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A recurring English language column in Vaba Eesti Sõna… the death nail of the Estonian language in the United States, or a palliative for its demise? 

 

Good question (even if I did write it myself). To some, the fact that this article is written in English by someone who understands and speaks Estonian is a travesty. Seeing it may trigger fist-pounding accompanied by a “kurat!” (general purpose Estonian expletive) or two. Heads shake, deep sighs are exhaled, and the beginning of the Estonian end is muttered. To others, the ability to read this column in the foreign language known as English, within pages of odd diacritical marks and long double-vowel words, is welcome. Maybe it’s an opportunity for connection. Maybe it’s a means to explore a culture that claims less than 100 percent of your DNA. Maybe you want to be engaged in things Estonian, want to support the VES, but simply don’t command the language. 

 

So, we have two differing points of view.

 

For the latter group, welcome to what I hope will be a recurring column exploring US-centric Estonian topics, people, and on occasion, oddities. For the former group, welcome as well. Just please don’t scold me when next we meet. For the majority somewhere in the middle, I’m glad you’ve read this far.  

 

I am first-generation American (or second-generation, if you prefer that connotation of the phrase). Meaning, I am the child of Estonian emigrants (in this case, more accurately, refugees). I am now part of the diaspora, part of the salad bowl of the United States, of which I think Estonians must either be the dill, cucumber, or pickled herring.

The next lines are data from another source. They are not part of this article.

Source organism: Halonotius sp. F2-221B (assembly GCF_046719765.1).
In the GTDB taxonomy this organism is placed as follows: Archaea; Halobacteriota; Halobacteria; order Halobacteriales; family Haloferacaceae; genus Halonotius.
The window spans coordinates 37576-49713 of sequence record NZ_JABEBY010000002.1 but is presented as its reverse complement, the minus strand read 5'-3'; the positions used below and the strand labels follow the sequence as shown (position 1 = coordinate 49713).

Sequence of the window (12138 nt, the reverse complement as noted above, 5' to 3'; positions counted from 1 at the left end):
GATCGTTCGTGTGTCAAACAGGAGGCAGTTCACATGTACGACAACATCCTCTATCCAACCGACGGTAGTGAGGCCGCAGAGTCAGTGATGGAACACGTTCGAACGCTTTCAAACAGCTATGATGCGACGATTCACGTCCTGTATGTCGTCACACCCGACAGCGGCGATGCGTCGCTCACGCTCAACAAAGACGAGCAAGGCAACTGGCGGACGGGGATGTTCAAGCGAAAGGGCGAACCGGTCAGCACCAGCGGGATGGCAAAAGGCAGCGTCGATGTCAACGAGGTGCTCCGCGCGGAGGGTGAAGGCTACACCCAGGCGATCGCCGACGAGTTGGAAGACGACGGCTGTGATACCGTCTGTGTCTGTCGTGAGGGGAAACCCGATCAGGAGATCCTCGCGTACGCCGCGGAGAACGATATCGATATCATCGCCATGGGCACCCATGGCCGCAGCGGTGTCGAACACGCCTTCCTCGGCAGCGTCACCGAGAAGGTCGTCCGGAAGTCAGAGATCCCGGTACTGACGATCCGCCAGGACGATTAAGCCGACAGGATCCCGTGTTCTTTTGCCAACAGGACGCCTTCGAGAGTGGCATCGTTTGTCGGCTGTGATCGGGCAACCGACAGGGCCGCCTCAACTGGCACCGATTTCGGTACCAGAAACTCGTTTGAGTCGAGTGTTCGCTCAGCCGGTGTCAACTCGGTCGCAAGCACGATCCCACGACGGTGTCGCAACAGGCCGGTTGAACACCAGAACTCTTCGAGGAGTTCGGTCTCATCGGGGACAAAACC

This diaspora is engaging in a debate, a dialogue, regarding the Estonian-ness of those that can’t speak the language. It’s a valid dispute, and a tough one. One can argue that English is spoken in Italian-American clubhouses, for example, with nil to negligible cultural loss. At the same time, this is different – Estonian is a unique, and arguably, dying language. 

 

So, back to the opening question. The answer is, of course: neither.

 

This is not a zero-sum game. English language articles and columns are not the panacea for a disappearing language. However, neither will they hasten its collapse. To the contrary, my hope is even a few additional VES readers will read the paper more often, and maybe yearn to strengthen their Estonian language skills. Now, Estonian language education opportunities in the US are few and far between, but that’s a topic for another column.

 

Andres Simonson

Tellimine

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